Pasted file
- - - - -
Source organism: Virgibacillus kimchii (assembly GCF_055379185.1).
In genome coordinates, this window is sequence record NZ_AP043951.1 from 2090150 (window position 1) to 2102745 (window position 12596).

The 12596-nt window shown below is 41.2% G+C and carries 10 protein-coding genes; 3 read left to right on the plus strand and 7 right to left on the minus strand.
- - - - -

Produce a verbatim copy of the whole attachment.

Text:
Source organism: Virgibacillus kimchii (assembly GCF_055379185.1).
In genome coordinates, this window is sequence record NZ_AP043951.1 from 2090150 (window position 1) to 2102745 (window position 12596).

The 12596-nt window shown below is 41.2% G+C and carries 10 protein-coding genes; 3 read left to right on the plus strand and 7 right to left on the minus strand.